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Some GOP states extend Medicaid coverage for new moms amid abortion debate

Florida, Tennessee and South Carolina are among the states that are temporarily allowing low-income women to remain enrolled in Medicaid for up to 12 months after childbirth, instead of only the 60 days that federal law requires. They are taking advantage of a measure in the American Rescue Plan Act, which Congress passed in March 2021, that provides federal matching funds for the extended coverage for five years and makes it easier to apply for federal approval to offer it.

They are also among the 12 states that have yet to expand Medicaid to all low-income adults under the Affordable Care Act.

Other states — including Democrat-led California, Oregon and Kentucky — are also extending Medicaid enrollment for new moms. An estimated 164,000 women in these six states will benefit from the longer coverage period, according to the Centers for Medicare and Medicaid Services.

So far, 11 states have extended postpartum coverage to 12 months, and the agency is working with several other states.

If all states do so, as many as 720,000 women could be guaranteed postpartum health insurance for 12 months. Medicaid, which is generally available to pregnant women with somewhat higher incomes than other adults, covers 42% of births.

Addressing maternal mortality

The extended coverage seeks to reduce maternal mortality in the US, which suffers from the highest rate in the developed world, according to a Commonwealth Fund analysis. And the rate has been rising in recent years.

Black women were nearly three times more likely to die during pregnancy or childbirth than White women in 2020, according to the US Centers for Disease Control and Prevention.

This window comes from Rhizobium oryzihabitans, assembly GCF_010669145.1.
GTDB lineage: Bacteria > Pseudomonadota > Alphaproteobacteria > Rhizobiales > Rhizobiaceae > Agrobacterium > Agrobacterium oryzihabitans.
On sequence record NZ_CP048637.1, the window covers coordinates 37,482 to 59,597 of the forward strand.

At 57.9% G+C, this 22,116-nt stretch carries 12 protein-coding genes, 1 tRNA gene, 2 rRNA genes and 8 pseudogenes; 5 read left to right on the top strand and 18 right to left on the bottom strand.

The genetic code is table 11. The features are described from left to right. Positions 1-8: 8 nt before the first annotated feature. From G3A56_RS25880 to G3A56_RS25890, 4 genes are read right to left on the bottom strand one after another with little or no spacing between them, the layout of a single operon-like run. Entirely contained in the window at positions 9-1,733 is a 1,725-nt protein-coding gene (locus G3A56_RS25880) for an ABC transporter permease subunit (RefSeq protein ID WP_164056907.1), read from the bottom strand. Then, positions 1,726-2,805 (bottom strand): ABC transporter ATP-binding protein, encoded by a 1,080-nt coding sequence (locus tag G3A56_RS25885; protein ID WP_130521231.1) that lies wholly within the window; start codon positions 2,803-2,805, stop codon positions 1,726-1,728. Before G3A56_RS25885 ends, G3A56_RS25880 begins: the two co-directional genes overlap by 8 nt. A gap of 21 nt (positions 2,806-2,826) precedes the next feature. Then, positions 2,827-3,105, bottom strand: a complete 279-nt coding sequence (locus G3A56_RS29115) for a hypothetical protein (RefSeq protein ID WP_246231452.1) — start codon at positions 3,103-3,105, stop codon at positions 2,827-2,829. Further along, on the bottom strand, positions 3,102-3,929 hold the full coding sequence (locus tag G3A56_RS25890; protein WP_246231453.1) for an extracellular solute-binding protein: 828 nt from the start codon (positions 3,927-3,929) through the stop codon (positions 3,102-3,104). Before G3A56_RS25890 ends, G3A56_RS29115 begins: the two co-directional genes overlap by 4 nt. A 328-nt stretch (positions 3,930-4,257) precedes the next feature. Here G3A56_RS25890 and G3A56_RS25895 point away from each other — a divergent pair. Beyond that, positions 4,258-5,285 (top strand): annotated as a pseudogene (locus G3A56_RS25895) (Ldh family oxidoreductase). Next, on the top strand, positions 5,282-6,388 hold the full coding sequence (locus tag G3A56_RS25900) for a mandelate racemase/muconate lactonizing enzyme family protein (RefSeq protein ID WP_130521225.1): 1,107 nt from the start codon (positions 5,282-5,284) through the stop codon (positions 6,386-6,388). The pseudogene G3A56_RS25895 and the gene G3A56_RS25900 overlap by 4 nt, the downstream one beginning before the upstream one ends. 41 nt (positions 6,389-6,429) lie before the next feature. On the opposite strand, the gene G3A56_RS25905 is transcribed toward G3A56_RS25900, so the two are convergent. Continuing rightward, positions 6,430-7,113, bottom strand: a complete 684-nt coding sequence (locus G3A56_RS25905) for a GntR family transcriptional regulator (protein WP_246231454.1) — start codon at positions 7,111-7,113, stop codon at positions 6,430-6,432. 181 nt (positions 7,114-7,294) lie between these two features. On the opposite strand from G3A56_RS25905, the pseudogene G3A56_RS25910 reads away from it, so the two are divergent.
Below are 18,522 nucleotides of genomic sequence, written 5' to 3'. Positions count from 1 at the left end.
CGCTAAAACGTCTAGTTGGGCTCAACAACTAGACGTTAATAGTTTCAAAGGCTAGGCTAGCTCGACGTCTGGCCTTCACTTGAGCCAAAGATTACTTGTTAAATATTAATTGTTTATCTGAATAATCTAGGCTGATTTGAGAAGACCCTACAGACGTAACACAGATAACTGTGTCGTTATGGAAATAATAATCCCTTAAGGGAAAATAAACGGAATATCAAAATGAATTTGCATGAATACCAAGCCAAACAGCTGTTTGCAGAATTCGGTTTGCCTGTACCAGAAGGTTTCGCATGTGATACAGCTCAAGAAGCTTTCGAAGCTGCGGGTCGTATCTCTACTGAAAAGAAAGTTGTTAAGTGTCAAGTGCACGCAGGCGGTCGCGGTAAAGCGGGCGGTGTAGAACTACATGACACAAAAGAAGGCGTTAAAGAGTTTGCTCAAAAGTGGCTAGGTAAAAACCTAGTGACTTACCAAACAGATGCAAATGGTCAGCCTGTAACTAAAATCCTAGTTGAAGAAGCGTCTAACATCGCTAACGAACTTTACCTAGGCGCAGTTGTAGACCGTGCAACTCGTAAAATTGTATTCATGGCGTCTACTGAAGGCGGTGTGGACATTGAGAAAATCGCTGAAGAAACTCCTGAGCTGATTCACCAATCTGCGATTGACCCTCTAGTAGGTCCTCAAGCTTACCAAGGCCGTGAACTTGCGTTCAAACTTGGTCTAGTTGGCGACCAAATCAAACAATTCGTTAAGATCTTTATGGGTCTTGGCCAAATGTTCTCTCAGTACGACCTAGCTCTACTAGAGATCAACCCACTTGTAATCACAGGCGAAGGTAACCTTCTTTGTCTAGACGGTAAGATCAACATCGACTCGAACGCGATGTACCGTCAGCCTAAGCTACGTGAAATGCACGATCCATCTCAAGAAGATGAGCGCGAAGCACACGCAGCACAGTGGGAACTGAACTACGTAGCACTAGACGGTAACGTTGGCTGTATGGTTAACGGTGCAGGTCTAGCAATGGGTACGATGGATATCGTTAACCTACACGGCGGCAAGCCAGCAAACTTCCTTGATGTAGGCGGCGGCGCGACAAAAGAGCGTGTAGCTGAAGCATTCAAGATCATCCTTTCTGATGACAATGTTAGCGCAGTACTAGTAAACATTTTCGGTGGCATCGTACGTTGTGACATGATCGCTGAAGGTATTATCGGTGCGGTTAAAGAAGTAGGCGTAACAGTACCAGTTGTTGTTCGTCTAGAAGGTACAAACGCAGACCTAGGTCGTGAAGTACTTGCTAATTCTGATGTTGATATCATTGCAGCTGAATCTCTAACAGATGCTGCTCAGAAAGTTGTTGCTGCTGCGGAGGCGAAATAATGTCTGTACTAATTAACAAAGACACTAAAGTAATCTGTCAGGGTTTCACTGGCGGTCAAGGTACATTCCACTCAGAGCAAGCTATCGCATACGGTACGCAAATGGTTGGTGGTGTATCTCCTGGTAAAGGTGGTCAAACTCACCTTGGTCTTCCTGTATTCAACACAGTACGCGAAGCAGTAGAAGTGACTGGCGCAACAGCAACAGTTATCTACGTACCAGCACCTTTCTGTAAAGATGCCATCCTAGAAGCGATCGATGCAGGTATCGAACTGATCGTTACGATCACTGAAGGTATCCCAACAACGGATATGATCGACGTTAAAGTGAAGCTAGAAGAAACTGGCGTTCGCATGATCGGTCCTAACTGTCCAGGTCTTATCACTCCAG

Roughly 24% of maternal deaths happen six or more weeks after giving birth, said Maggie Clark, senior state health policy analyst at Georgetown University’s Center for Children and Families. Many of the women who die don’t have access to care.

New mothers are particularly at risk for cardiac conditions, including high blood pressure and cardiomyopathy, and mental health issues, including depression and substance abuse. Extending Medicaid coverage provides continuity of care that makes it easier for women to address their health problems.

“More than half of pregnancy-related deaths occur in the 12-month postpartum period, many of which are preventable,” said Maureen Corcoran, director of the Medicaid department in Ohio, which started offering a full year of coverage in April and expects to receive CMS approval soon. “Women who have recently given birth have health needs that continue for a full year, and high-risk pregnancy-related complications such as preeclampsia, blood clots and heart problems may not appear until months after delivery.”

Covering the postpartum year also relieves new mothers’ stress about being able to find care, Clark said. And it helps support the healthy development of the children as well as their mothers.

Limiting access to abortion

Several of the states that have extended postpartum coverage or are looking to do so also plan to ban or curtail access to abortion. Some health experts worry that further abortion restrictions could worsen maternal mortality.
A draft Supreme Court opinion leaked last month shows that a majority of justices planned to vote to overturn Roe v. Wade’s holding of a federal constitutional right to an abortion. If that turns out to be the final opinion, it would be left up to states to determine their abortion policies — 22 states have laws that could be used to restrict abortions, according to the Guttmacher Institute, which supports abortion access.

Some states see the Medicaid extension measure as an option to help women after they give birth.

Tennessee Gov. Bill Lee, a Republican, said last month that there is a way to protect unborn children and provide aid to new mothers.

“It’s also important that we recognize that women in crisis need support and assistance through this process. For example, that’s why we’ve expanded our postpartum coverage for women in TennCare,” Lee said in a May news conference, referring to the state Medicaid program.

States likely have a variety of motivations behind extending coverage, said Sarah Gordon, assistant professor at Boston University’s School of Public Health and co-director of the BU Medicaid Policy Lab. It only requires adding 10 months of enrollment for five years to a relatively low-cost group of residents.

“The American Rescue Plan provides a good deal for state budgets due to the availability of federal matching funds to cover the postpartum population,” she said. “And historically, it has proven easier to garner political support for expansions of coverage to pregnant and postpartum women compared to other populations, such as low-income adults under traditional Medicaid expansion.”

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